Protecting Yourself From Identity Theft Online
It's almost unavoidable: if you search the Internet, you are asked to share personal information.
For example, want to qualify for a special giveaway or promotional discount? Simply submit your name, address to sign up. You're excited about the offer, but is it safe? Unfortunately, many find out the hard way, as identity theft affects millions every year. While no single tactic can guarantee complete security from identity theft, doing the following will help reduce the odds that you will become a victim of identity theft or fraud.
Make sure the web site encrypts its information. Encrypted information can only be read by the intended recipient(s). Secure sites usually have web addresses that begin with "https" rather than "http" and will display a lock icon on the right-hand site of the address bar. Note: Email is not encrypted, and should not be used to transmit confidential data, such as usernames, passwords or credit card information.
Try to avoid using debit cards when making online purchases. If an identity thief gains access through your debit card, they have access to the attached bank account. Instead, use a credit card, as most offer some level of protection against identity theft, which can help limit your financial exposure.
Use a single credit card for online purchases. Doing this can limit the opportunities for an identity thief to gain access to your information, and leave only a single card vulnerable as a potential point of entry to your information as opposed to multiple ones.
Vary your passwords on different sites, and do not allow them to be stored with the actual web site. If you use a universal password for multiple online accounts, a hacker can easily access all of your accounts. Also, if you are asked whether you would like to store your information for future purchases, you should decline. Allowing a web site to store your password leaves you vulnerable if that web site is hacked.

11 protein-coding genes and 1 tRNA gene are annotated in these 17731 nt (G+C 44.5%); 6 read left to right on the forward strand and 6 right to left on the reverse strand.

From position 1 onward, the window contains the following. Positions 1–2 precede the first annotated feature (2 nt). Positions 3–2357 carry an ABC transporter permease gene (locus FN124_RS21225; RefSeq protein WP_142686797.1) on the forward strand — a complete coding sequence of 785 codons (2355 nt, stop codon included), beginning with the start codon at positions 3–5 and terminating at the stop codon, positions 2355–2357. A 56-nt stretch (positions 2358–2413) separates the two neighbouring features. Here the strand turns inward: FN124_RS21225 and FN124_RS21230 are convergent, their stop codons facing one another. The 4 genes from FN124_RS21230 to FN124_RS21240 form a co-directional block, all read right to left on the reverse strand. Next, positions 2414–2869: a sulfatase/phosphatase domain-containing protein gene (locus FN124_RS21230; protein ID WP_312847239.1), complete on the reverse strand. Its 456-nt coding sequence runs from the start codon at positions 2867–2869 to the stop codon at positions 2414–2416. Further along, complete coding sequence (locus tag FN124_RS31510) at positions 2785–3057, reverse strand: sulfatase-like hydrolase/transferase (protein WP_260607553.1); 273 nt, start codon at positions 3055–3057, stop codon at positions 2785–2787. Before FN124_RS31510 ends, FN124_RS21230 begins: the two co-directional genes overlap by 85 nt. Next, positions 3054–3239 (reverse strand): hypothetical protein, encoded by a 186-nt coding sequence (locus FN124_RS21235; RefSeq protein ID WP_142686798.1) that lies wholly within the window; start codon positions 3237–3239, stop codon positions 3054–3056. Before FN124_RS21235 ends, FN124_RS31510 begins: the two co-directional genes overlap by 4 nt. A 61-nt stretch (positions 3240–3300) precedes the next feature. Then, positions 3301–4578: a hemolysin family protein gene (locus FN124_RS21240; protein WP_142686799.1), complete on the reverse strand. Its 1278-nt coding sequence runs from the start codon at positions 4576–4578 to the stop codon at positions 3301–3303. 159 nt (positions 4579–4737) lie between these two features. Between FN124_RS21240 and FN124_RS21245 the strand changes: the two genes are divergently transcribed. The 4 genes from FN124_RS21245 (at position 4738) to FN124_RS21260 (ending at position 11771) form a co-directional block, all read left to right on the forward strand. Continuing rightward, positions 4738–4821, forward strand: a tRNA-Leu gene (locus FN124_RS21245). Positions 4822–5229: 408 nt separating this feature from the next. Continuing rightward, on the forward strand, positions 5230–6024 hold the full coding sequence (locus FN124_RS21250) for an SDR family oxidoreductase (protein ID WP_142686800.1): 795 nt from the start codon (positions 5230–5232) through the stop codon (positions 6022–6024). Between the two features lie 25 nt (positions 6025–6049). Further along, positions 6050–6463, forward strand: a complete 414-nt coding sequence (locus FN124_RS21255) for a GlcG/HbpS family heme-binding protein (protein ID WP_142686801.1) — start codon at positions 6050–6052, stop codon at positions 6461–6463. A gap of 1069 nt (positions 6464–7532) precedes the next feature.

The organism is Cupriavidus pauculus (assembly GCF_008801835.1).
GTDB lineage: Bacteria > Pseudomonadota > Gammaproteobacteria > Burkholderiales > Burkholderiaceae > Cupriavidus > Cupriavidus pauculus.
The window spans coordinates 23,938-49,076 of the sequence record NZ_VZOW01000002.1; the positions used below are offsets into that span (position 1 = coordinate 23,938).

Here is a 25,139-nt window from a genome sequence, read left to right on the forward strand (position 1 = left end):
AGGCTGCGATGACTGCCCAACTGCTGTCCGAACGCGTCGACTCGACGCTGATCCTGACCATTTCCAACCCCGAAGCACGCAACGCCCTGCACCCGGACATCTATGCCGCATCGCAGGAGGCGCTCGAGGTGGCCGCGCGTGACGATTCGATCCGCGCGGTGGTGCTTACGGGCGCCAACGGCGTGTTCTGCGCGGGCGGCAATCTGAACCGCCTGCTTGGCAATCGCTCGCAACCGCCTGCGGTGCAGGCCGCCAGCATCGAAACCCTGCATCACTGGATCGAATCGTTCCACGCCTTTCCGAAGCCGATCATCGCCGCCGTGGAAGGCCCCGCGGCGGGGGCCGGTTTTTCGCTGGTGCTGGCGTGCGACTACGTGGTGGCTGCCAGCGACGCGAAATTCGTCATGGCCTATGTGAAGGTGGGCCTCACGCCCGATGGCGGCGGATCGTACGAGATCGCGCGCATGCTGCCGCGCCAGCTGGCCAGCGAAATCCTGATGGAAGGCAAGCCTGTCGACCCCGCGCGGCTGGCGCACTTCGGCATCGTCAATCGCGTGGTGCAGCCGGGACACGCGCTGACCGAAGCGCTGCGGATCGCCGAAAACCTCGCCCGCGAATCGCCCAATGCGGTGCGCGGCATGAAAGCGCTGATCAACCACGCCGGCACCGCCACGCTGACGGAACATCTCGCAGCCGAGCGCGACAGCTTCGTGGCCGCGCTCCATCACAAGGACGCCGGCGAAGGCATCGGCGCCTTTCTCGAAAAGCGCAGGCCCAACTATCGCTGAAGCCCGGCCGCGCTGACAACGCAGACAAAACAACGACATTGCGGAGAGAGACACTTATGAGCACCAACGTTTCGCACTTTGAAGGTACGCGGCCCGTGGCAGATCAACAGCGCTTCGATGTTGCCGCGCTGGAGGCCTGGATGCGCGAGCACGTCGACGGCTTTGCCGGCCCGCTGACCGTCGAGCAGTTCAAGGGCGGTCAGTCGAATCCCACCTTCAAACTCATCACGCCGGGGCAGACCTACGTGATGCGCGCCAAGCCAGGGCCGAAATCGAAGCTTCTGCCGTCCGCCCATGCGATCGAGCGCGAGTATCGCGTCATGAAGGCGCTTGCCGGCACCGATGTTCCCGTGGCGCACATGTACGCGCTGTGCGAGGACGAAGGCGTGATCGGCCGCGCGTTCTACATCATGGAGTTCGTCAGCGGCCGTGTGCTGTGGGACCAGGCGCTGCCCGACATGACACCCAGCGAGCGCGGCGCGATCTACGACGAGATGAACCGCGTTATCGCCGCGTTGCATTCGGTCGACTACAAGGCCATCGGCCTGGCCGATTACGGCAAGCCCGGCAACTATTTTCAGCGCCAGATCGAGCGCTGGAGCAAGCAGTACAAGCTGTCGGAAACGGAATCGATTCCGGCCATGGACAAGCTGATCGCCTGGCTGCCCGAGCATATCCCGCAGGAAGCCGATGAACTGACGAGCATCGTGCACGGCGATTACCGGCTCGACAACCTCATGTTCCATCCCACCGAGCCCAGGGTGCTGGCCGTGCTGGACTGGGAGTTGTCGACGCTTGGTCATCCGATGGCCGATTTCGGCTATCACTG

Be aware of phishing scams
Familiarize yourself with phishing scams and techniques, which are used to trick you into divulging your account information. Online banking sites, along with companies like Paypal, EBay and Amazon are just a few of the sites that have proven popular vehicles to try and access customer information. For example, if you receive an e-mail about a "problem" with your account from your bank or another financial institution, do not click any links or enter any passwords. Your safest bet is to go to the that company's web site and see if there are any problems listed or notifications posted. If you do not see anything listed on the site related to the email you received, notify them about this attempted fraud.
It's your identity - Protect it
The increase of online transactions has unfortunately brought with it an increase in vulnerability. Ultimately, we can minimize our risks but not eliminate them. Be aware of things like "easy credit" offers, "friend requests" from unknown people or a site that is unsecured. Fighting identity theft takes a concentrated effort by individuals, businesses and even governments, as criminals increasingly use social media, the Internet, smartphones, and other digital devices to victimize people. Remember, if an offer sounds too good to be true, it usually is.
Please note: This information is of a general nature for educational purposes only. It must not be taken as advice and does not signify an endorsement. 21st Century Insurance is not responsible for any injuries or loss incurred.
Sources: http://www.phishing.org; www.pcmag.com; www.govtech.com;